June 12, 2011

Must Watch Before You Die #12: Soy Cuba (1964)

I recently watched three extremely political films of historic and cinematic importance. However, two of them left me pretty unaffected. They must have been great films, but for me they were difficult to appreciate. Not knowing their respective backdrops also left me wondering what they were exactly about, and it took me some reading to make myself acquainted with their content. But once I did, I found it interesting.

Two groups had led the anti-German struggle in Poland during the Second World War – the London-directed Home Army and the pro-Moscow People’s Army. As the German occupation comes to a sudden end in May, 1945, amidst a confused transition, the pro-Soviet faction takes control, resulting into the emergence of a Russian-backed Communist regime. The Home Army reacts to this and a state of civil war is created. Andrzej Wajda’s ‘Ashes and Diamonds’ (1958) is one day into the lives (and deaths) of characters from both parties – the Communist regime and the armed adversaries.

Jean Pierre-Melville’s ‘Army of Shadows’ (1969) tells an even more personal story of the French Resistance against the German occupation during the same war. The French government had surrendered on June, 1940 signing an armistice that provided for the German occupation of northern France. The struggle by some Frenchmen against this occupation came to be known as the Resistance, and soon the French government was helping the Germans suppress them with its own police and special forces. ‘Army of Shadows’ is a tragic insight into the difficult lives and dilemmas of these heroes of the Resistance.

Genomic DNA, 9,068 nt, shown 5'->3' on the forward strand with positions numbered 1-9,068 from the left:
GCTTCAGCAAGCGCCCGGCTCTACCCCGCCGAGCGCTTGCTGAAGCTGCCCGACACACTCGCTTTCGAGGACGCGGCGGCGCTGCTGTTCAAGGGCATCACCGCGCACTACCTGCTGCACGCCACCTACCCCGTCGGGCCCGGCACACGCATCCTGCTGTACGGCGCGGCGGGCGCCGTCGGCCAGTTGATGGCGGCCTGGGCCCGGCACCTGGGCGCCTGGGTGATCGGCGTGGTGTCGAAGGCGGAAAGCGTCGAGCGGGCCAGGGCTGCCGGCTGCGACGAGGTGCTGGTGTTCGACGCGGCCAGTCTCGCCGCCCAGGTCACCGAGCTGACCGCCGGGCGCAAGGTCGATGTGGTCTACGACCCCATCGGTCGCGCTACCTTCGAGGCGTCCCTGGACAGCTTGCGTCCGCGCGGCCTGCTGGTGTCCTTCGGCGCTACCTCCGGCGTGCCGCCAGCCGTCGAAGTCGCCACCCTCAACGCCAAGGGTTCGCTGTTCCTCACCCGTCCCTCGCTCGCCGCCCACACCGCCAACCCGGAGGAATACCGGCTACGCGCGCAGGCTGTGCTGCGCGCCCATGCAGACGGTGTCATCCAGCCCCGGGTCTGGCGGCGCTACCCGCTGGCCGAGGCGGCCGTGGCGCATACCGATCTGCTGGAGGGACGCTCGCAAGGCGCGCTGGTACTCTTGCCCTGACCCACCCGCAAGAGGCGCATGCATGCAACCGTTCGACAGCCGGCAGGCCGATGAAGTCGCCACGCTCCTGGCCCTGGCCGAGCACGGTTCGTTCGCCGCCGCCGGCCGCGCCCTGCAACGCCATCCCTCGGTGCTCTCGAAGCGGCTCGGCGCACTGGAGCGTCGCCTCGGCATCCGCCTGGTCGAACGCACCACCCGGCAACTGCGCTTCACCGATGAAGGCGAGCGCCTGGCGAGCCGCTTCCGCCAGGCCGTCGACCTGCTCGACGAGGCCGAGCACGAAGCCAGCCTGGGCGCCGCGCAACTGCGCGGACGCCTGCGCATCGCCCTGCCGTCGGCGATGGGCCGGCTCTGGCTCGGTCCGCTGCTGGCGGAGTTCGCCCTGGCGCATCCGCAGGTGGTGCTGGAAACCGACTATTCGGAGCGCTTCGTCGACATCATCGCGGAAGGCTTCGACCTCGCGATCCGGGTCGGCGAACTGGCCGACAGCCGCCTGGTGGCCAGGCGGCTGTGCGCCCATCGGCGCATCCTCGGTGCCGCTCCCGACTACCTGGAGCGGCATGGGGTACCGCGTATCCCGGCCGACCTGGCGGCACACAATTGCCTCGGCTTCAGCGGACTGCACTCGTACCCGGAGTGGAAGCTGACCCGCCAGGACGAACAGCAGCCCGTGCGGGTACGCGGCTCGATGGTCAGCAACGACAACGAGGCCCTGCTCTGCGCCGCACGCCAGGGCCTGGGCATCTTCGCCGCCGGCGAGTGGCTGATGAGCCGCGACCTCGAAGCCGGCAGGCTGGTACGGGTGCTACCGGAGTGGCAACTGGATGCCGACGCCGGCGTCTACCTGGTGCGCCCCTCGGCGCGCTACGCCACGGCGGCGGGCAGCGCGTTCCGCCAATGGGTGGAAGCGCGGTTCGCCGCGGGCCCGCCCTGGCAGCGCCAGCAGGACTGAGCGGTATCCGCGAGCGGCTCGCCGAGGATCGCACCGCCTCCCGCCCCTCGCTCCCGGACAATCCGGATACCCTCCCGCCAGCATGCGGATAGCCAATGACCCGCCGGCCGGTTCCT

Both these movies are highly acclaimed and celebrated over the years. And I can understand why, especially after reading about them. But perhaps it will take me some time, some years may be, to adequately appreciate them.

This, however, was not the case with ‘Soy Cuba’ (1964). Though clearly a propaganda film, and relying much more on form and style than the above-mentioned couple of films, this film by Mikheil Kalatozov will blow you away. I have never seen something like this. The film was not released after its completion and the world discovered it only three decades later. According to Martin Scorsese, the face of world cinema would have shaped differently if this film had got its due when it was made.

Following is the poem that opens the film along with a stunning imagery that makes it one of the best opening sequences in cinema:
I am Cuba.
Columbus landed here once.

He wrote in his diary,

“This is the most beautiful land
Human eyes have ever seen.”
Thank you, Mr. Columbus.
When you saw me for the first time,
I was singing and laughing,
I greeted the tufted sails,
I thought they brought me happiness.

I am Cuba.
My sugar was carried away in ships.
But my tears were left behind.

Sugar is a strange thing, Mr. Columbus.

So many tears go into it,
And still it's sweet.

It is poetic, and it is vitriolic. ‘Soy Cuba’ is as powerful as cinematic expression can get. I’m so glad that this film is now a part of my must-watch recommendation. You have to watch it before you die!

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